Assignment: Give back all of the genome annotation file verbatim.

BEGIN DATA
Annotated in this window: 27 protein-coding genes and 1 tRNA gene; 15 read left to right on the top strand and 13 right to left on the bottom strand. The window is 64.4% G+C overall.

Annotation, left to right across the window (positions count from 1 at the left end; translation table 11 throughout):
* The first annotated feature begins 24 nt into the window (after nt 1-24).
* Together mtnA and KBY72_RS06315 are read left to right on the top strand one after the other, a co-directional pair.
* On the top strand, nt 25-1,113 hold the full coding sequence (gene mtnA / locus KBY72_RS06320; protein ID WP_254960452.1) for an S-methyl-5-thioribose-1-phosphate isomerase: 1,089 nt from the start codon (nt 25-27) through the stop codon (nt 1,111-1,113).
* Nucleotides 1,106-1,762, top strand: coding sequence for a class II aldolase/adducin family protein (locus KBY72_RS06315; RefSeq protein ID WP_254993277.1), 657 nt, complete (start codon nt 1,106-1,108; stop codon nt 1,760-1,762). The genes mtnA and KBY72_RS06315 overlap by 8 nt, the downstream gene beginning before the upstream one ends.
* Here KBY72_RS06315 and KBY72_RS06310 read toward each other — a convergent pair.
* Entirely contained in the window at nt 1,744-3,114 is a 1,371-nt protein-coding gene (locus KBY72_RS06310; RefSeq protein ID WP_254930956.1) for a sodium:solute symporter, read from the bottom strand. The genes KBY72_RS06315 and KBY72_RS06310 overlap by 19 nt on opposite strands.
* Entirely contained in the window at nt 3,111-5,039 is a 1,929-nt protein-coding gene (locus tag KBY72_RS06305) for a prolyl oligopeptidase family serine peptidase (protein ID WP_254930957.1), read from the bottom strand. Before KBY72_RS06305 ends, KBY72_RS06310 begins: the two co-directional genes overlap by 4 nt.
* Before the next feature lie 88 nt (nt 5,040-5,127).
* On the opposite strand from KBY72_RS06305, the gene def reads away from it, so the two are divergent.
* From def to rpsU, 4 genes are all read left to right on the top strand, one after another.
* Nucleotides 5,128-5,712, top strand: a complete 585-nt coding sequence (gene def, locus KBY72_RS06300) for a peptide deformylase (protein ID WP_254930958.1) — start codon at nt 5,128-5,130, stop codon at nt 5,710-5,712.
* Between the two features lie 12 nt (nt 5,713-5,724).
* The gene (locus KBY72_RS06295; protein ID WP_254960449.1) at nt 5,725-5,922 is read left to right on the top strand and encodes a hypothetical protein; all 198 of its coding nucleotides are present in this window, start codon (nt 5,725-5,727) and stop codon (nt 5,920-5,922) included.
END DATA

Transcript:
Annotated in this window: 27 protein-coding genes and 1 tRNA gene; 15 read left to right on the top strand and 13 right to left on the bottom strand. The window is 64.4% G+C overall.

Annotation, left to right across the window (positions count from 1 at the left end; translation table 11 throughout):
* The first annotated feature begins 24 nt into the window (after nt 1-24).
* Together mtnA and KBY72_RS06315 are read left to right on the top strand one after the other, a co-directional pair.
* On the top strand, nt 25-1,113 hold the full coding sequence (gene mtnA / locus KBY72_RS06320; protein ID WP_254960452.1) for an S-methyl-5-thioribose-1-phosphate isomerase: 1,089 nt from the start codon (nt 25-27) through the stop codon (nt 1,111-1,113).
* Nucleotides 1,106-1,762, top strand: coding sequence for a class II aldolase/adducin family protein (locus KBY72_RS06315; RefSeq protein ID WP_254993277.1), 657 nt, complete (start codon nt 1,106-1,108; stop codon nt 1,760-1,762). The genes mtnA and KBY72_RS06315 overlap by 8 nt, the downstream gene beginning before the upstream one ends.
* Here KBY72_RS06315 and KBY72_RS06310 read toward each other — a convergent pair.
* Entirely contained in the window at nt 1,744-3,114 is a 1,371-nt protein-coding gene (locus KBY72_RS06310; RefSeq protein ID WP_254930956.1) for a sodium:solute symporter, read from the bottom strand. The genes KBY72_RS06315 and KBY72_RS06310 overlap by 19 nt on opposite strands.
* Entirely contained in the window at nt 3,111-5,039 is a 1,929-nt protein-coding gene (locus tag KBY72_RS06305) for a prolyl oligopeptidase family serine peptidase (protein ID WP_254930957.1), read from the bottom strand. Before KBY72_RS06305 ends, KBY72_RS06310 begins: the two co-directional genes overlap by 4 nt.
* Before the next feature lie 88 nt (nt 5,040-5,127).
* On the opposite strand from KBY72_RS06305, the gene def reads away from it, so the two are divergent.
* From def to rpsU, 4 genes are all read left to right on the top strand, one after another.
* Nucleotides 5,128-5,712, top strand: a complete 585-nt coding sequence (gene def, locus KBY72_RS06300) for a peptide deformylase (protein ID WP_254930958.1) — start codon at nt 5,128-5,130, stop codon at nt 5,710-5,712.
* Between the two features lie 12 nt (nt 5,713-5,724).
* The gene (locus KBY72_RS06295; protein ID WP_254960449.1) at nt 5,725-5,922 is read left to right on the top strand and encodes a hypothetical protein; all 198 of its coding nucleotides are present in this window, start codon (nt 5,725-5,727) and stop codon (nt 5,920-5,922) included.